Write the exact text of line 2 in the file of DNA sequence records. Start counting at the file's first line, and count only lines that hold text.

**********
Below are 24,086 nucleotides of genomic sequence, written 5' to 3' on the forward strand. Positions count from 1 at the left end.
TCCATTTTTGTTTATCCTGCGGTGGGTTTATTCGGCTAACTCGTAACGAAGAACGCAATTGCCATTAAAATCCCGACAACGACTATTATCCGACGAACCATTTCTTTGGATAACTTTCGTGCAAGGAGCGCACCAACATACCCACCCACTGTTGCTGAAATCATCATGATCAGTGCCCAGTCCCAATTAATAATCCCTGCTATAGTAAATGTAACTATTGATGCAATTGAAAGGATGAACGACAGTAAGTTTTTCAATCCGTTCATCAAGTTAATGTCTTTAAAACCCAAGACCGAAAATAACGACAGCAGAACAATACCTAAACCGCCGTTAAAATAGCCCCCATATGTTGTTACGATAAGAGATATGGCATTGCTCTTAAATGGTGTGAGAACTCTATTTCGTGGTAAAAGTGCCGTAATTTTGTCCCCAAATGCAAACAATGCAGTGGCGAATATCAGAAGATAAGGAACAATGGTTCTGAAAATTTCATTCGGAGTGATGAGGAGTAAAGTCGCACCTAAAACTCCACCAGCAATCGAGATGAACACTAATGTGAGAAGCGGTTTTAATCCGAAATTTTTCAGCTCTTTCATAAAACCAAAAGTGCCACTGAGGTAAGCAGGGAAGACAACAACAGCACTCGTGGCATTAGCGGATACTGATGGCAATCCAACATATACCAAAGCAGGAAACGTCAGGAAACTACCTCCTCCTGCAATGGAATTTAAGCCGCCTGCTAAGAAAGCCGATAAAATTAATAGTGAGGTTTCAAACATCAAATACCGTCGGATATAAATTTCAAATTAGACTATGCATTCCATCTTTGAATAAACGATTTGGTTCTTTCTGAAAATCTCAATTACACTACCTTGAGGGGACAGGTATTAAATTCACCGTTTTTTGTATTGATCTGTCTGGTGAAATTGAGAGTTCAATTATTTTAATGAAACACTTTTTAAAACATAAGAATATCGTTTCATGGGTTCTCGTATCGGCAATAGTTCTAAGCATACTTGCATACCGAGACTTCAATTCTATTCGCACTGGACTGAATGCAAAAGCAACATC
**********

TCCATTTTTGTTTATCCTGCGGTGGGTTTATTCGGCTAACTCGTAACGAAGAACGCAATTGCCATTAAAATCCCGACAACGACTATTATCCGACGAACCATTTCTTTGGATAACTTTCGTGCAAGGAGCGCACCAACATACCCACCCACTGTTGCTGAAATCATCATGATCAGTGCCCAGTCCCAATTAATAATCCCTGCTATAGTAAATGTAACTATTGATGCAATTGAAAGGATGAACGACAGTAAGTTTTTCAATCCGTTCATCAAGTTAATGTCTTTAAAACCCAAGACCGAAAATAACGACAGCAGAACAATACCTAAACCGCCGTTAAAATAGCCCCCATATGTTGTTACGATAAGAGATATGGCATTGCTCTTAAATGGTGTGAGAACTCTATTTCGTGGTAAAAGTGCCGTAATTTTGTCCCCAAATGCAAACAATGCAGTGGCGAATATCAGAAGATAAGGAACAATGGTTCTGAAAATTTCATTCGGAGTGATGAGGAGTAAAGTCGCACCTAAAACTCCACCAGCAATCGAGATGAACACTAATGTGAGAAGCGGTTTTAATCCGAAATTTTTCAGCTCTTTCATAAAACCAAAAGTGCCACTGAGGTAAGCAGGGAAGACAACAACAGCACTCGTGGCATTAGCGGATACTGATGGCAATCCAACATATACCAAAGCAGGAAACGTCAGGAAACTACCTCCTCCTGCAATGGAATTTAAGCCGCCTGCTAAGAAAGCCGATAAAATTAATAGTGAGGTTTCAAACATCAAATACCGTCGGATATAAATTTCAAATTAGACTATGCATTCCATCTTTGAATAAACGATTTGGTTCTTTCTGAAAATCTCAATTACACTACCTTGAGGGGACAGGTATTAAATTCACCGTTTTTTGTATTGATCTGTCTGGTGAAATTGAGAGTTCAATTATTTTAATGAAACACTTTTTAAAACATAAGAATATCGTTTCATGGGTTCTCGTATCGGCAATAGTTCTAAGCATACTTGCATACCGAGACTTCAATTCTATTCGCACTGGACTGAATGCAAAAGCAACATC